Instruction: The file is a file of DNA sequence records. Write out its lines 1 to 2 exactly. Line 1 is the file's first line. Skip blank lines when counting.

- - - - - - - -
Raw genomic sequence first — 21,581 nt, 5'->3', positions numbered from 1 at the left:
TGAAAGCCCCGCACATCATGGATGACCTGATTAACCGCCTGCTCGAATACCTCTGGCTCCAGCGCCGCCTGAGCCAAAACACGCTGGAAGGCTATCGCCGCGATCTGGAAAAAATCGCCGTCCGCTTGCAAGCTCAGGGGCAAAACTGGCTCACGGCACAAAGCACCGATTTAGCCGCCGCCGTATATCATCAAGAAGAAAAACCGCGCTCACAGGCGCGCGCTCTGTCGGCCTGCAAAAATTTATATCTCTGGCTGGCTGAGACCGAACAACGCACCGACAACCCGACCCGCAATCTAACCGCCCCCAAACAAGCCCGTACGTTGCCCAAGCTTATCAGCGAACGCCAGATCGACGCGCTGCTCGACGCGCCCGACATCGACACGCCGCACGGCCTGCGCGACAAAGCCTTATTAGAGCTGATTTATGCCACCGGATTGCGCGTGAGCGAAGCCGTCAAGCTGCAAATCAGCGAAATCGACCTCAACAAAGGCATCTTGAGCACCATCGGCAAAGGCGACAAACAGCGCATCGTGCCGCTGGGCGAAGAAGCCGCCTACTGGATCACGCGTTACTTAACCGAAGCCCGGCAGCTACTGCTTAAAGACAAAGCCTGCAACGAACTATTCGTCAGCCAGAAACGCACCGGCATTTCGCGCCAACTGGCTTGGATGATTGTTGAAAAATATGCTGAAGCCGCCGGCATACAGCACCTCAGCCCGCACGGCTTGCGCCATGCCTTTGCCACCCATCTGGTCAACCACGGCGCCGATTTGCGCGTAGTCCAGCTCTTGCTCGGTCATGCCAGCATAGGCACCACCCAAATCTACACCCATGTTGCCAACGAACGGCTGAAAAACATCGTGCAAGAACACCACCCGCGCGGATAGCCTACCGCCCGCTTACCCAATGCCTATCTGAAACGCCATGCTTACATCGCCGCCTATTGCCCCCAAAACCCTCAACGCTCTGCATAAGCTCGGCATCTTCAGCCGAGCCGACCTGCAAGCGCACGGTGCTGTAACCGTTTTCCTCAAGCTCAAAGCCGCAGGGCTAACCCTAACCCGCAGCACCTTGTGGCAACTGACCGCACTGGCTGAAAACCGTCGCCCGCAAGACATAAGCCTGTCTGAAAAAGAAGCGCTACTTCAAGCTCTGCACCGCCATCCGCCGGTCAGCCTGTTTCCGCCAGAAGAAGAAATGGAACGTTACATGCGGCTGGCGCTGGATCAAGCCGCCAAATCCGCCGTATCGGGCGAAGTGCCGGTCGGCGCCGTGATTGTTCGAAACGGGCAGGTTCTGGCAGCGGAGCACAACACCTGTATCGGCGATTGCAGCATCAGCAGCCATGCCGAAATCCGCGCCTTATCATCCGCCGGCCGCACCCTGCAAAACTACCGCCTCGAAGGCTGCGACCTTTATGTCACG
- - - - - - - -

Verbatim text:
Raw genomic sequence first — 21,581 nt, 5'->3', positions numbered from 1 at the left:
TGAAAGCCCCGCACATCATGGATGACCTGATTAACCGCCTGCTCGAATACCTCTGGCTCCAGCGCCGCCTGAGCCAAAACACGCTGGAAGGCTATCGCCGCGATCTGGAAAAAATCGCCGTCCGCTTGCAAGCTCAGGGGCAAAACTGGCTCACGGCACAAAGCACCGATTTAGCCGCCGCCGTATATCATCAAGAAGAAAAACCGCGCTCACAGGCGCGCGCTCTGTCGGCCTGCAAAAATTTATATCTCTGGCTGGCTGAGACCGAACAACGCACCGACAACCCGACCCGCAATCTAACCGCCCCCAAACAAGCCCGTACGTTGCCCAAGCTTATCAGCGAACGCCAGATCGACGCGCTGCTCGACGCGCCCGACATCGACACGCCGCACGGCCTGCGCGACAAAGCCTTATTAGAGCTGATTTATGCCACCGGATTGCGCGTGAGCGAAGCCGTCAAGCTGCAAATCAGCGAAATCGACCTCAACAAAGGCATCTTGAGCACCATCGGCAAAGGCGACAAACAGCGCATCGTGCCGCTGGGCGAAGAAGCCGCCTACTGGATCACGCGTTACTTAACCGAAGCCCGGCAGCTACTGCTTAAAGACAAAGCCTGCAACGAACTATTCGTCAGCCAGAAACGCACCGGCATTTCGCGCCAACTGGCTTGGATGATTGTTGAAAAATATGCTGAAGCCGCCGGCATACAGCACCTCAGCCCGCACGGCTTGCGCCATGCCTTTGCCACCCATCTGGTCAACCACGGCGCCGATTTGCGCGTAGTCCAGCTCTTGCTCGGTCATGCCAGCATAGGCACCACCCAAATCTACACCCATGTTGCCAACGAACGGCTGAAAAACATCGTGCAAGAACACCACCCGCGCGGATAGCCTACCGCCCGCTTACCCAATGCCTATCTGAAACGCCATGCTTACATCGCCGCCTATTGCCCCCAAAACCCTCAACGCTCTGCATAAGCTCGGCATCTTCAGCCGAGCCGACCTGCAAGCGCACGGTGCTGTAACCGTTTTCCTCAAGCTCAAAGCCGCAGGGCTAACCCTAACCCGCAGCACCTTGTGGCAACTGACCGCACTGGCTGAAAACCGTCGCCCGCAAGACATAAGCCTGTCTGAAAAAGAAGCGCTACTTCAAGCTCTGCACCGCCATCCGCCGGTCAGCCTGTTTCCGCCAGAAGAAGAAATGGAACGTTACATGCGGCTGGCGCTGGATCAAGCCGCCAAATCCGCCGTATCGGGCGAAGTGCCGGTCGGCGCCGTGATTGTTCGAAACGGGCAGGTTCTGGCAGCGGAGCACAACACCTGTATCGGCGATTGCAGCATCAGCAGCCATGCCGAAATCCGCGCCTTATCATCCGCCGGCCGCACCCTGCAAAACTACCGCCTCGAAGGCTGCGACCTTTATGTCACG